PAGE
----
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Collaborative Law FAQS – Is a good amicable divorce possible?

Collaborative Law FAQS – Is a good amicable divorce possible?

Q: I want an amicable divorce, I have seen too many messy divorces, how can it be achieved?

A: In the circumstances of a family separation it is important to choose your words carefully when looking to settle legal issues. What one may see as amicable, the other may see as abandonment of responsibility. Lawyers trained as collaborative practitioners have sensitivity to how discussions are framed in such a way that the true aim and objectives of both of you are heard and respected. The collaborative approach enables separating couples to behave and be treated like adults, when the alternative of a Judge in Court might fairly be likened to asking Mummy or Daddy to make it better. It is not like you or your partner to be treated in this way but in an emotionally heightened situation such as divorce as solicitor trained to communicate collaboratively may be the difference in achieving a good amicable separation.

Q: What type of case suits the collaborative process?

A: In Britain we are an old democracy and have a natural reserve about zealots. At Stonehewer Moss and other collaborative solicitors practices in North Cheshire, we are not looking for the perfect client for our precious process, we deal with the reality of human problems and seek to find the best solution for you and your family. Just as we ask clients entering the collaborative process to keep an open mind, and will support you appropriately if that gets difficult, we ourselves keep an open mind about our clients. Those who have bad motives are usually found out, it is not for your lawyer to box you into a category of unsuitability. You can assess whether you feel it is the right process for your family by having an initial meeting attended by your spouse and his lawyer before agreeing to use collaborative. These problems can be covered by a collaborative approach:-

  1. Divorce
  2. Child arrangements.
  3. Financial issues in divorce.
  4. Separation issues when you were not married, such as trusts upon houses.
  5. Financial provision for children

Q: What happens if I choose to deal with my family dispute by the collaborative process?

A: There can be no collaborative option if your ex partner will not agree to give it a try. In Cheshire this should not be a problem because anyone can see a collaborative solicitor without obligation for 30 minutes to see if a collaborative approach will be a good option for their family. There is no charge if you produce the voucher downloaded from:-    

http://www.collabfamilylawcheshire.org.uk

Michael Brennan at Stonehewer Moss is a member of the Cheshire Group and if instructed will send an appropriate first letter to your ex partner setting out the options for seeking an agreement. If Collaborative is chosen there are no more letters sent, you simply meet to discuss what is important to your family and move towards an agreement with support in the meetings from your lawyer, Michael for you and another collaborative lawyer for your ex partner. When agreement is reached the lawyers will draw up the necessary documents to make it a concluded settlement. The Court is only used to further your joint agreement, not to take your future out of your hands and control. Collaborative allows you to keep control of your future in a supported and appropriate environment without stressful threats of Court hearings and in which you set the agenda together, pacing it so as to keep it manageable with your other commitments.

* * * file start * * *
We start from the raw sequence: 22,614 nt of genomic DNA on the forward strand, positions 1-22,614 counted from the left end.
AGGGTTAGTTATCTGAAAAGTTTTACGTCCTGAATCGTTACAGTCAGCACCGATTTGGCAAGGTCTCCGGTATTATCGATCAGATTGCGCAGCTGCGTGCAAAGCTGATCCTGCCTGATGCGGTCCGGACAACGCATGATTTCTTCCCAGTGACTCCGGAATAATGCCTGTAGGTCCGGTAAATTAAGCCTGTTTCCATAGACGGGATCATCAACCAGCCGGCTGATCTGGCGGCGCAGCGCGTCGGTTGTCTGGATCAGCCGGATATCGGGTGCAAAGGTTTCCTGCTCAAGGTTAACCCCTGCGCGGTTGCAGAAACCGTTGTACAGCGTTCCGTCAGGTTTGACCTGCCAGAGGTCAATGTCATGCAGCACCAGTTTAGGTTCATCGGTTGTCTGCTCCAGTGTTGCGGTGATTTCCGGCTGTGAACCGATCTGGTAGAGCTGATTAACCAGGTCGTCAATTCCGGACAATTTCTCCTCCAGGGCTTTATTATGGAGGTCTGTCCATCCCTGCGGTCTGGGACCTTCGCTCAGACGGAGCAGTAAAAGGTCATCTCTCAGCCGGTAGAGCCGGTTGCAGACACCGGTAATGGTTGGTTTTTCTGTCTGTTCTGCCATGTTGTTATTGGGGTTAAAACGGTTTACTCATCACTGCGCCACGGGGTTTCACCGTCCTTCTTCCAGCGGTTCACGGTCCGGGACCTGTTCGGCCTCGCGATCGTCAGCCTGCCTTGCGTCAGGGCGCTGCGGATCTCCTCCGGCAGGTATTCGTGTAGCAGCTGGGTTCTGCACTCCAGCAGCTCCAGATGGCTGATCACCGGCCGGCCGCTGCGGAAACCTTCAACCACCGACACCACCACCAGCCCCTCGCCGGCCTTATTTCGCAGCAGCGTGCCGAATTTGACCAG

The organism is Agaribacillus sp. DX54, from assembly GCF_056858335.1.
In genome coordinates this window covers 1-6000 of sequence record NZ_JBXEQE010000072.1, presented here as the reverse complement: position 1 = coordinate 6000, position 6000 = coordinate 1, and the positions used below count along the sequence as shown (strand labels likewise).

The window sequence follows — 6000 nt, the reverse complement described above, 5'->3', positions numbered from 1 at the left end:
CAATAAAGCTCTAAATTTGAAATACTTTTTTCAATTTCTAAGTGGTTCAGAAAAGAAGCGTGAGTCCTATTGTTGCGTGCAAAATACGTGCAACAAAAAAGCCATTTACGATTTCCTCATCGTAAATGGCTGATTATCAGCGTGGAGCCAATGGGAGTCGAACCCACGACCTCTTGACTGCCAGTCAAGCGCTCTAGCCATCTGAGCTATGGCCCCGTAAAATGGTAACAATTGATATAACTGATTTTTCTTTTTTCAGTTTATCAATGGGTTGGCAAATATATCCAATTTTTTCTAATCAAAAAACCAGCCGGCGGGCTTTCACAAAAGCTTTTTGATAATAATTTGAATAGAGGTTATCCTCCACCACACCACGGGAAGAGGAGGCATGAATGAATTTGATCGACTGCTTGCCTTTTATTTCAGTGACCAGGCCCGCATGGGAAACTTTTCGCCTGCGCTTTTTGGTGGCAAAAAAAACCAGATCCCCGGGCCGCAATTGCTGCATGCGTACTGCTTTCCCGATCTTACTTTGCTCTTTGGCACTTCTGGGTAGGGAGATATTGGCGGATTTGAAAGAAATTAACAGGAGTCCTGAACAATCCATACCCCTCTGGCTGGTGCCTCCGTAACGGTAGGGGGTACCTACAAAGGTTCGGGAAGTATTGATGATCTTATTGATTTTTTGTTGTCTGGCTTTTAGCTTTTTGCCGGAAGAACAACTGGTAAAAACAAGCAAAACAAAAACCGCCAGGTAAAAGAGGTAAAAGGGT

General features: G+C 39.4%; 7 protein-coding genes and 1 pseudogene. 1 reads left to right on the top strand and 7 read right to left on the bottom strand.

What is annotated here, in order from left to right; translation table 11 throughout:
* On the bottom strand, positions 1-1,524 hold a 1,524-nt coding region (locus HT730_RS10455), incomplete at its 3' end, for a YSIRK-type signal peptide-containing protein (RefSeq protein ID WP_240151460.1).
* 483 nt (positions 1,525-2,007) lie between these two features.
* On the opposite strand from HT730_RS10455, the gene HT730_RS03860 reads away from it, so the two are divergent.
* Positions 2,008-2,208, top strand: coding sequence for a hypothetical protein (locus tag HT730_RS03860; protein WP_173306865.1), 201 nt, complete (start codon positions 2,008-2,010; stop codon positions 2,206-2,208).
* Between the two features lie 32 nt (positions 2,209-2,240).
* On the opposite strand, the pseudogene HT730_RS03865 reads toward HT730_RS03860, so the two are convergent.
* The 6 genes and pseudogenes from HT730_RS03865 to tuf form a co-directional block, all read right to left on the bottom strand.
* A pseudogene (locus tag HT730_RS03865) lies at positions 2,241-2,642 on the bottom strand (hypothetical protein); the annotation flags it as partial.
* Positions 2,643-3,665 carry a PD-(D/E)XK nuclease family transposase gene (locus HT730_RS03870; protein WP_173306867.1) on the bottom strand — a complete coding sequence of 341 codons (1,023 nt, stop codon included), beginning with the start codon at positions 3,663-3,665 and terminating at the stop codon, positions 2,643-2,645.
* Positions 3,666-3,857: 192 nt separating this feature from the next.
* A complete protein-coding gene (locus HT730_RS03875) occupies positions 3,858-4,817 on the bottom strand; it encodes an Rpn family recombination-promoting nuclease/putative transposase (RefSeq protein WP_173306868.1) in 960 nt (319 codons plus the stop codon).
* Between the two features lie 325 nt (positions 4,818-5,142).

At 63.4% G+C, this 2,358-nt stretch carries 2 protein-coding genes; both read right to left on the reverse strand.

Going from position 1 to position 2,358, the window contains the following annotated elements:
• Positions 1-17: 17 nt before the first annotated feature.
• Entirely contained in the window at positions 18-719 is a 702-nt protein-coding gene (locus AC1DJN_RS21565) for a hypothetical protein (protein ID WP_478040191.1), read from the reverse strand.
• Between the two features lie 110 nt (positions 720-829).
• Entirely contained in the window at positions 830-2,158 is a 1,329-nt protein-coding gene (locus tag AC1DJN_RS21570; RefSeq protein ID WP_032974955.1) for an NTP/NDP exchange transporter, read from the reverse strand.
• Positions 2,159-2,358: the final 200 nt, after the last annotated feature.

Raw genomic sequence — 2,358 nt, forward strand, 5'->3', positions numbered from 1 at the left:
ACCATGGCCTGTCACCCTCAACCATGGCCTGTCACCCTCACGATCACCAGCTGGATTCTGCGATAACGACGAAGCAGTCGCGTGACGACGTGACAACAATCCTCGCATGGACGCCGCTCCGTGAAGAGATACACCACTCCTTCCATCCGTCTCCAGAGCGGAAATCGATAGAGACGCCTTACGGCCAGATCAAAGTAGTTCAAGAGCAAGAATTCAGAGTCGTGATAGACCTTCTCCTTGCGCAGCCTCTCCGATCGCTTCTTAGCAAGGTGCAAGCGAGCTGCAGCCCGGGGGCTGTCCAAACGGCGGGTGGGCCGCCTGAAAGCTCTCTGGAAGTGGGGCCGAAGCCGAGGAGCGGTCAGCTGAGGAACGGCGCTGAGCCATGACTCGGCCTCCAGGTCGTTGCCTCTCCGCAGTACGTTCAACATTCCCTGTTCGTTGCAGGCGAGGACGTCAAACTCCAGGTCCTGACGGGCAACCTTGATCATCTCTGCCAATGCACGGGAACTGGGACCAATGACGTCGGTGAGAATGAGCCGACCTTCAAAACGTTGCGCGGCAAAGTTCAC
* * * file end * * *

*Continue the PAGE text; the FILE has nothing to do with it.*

Q: How trustworthy is collaborative?

A: The settlement is only reached if you are comfortable with it and you are best placed to judge whether it is reliable. The lawyers have the skills to take the difficult subjects you discuss and re frame any misunderstanding between you both that may have made you feel unheard and has been an obstacle to progress. You can feel confident that both lawyers know their business, as they have to experienced specialist lawyers to gain the qualification necessary before collaborative law can be practised. At the first meeting you can assess if it is right for your family and all of the participants in the meeting sign an agreement covering issues like confidentiality and committing to making efforts to resolve the legal issues without going to Court. The lawyers agree that they must withdraw from the case if settlement cannot be reached within the meetings and you can rely on this to know what is discussed will not be raised in Court should you be unable to reach a settlement.

Q: Is collaborative more expensive than the traditional approach by sending letters and going to a dispute at Court?

A: In the experience of Michael Brennan since he qualified as a collaborative lawyer in 2006, they are certainly no more expensive and really should be less expensive than a contested case. In addition, how do you quantify the stress and damage of a contested divorce dispute on you and any children? Collaborative solicitors will all be experienced and should give realistic cost estimates you can rely upon. For more details telephone 01606 872200, e mail michael.brennan@stonehewermoss.co.uk or visit our website at www.stonehewermoss.co.uk.

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Stonehewer Moss Family Solicitors, Citadel House, Solvay Road, Northwich, Cheshire, CW8 4DP

Family and Corporate Solicitors Northwich covering Chester, Crewe, Knutsford, Macclesfield, Middlewich, Northwich, Runcorn, Sandbach, Warrington, Winsford, and across Cheshire.

Stonehewer Moss Solicitors is a trading style of the Stonehewer Moss Limited, Registered in England No. 542 6583
which is a firm of solicitors authorised and regulated by the the Solicitors Regulation Authority No. 471159

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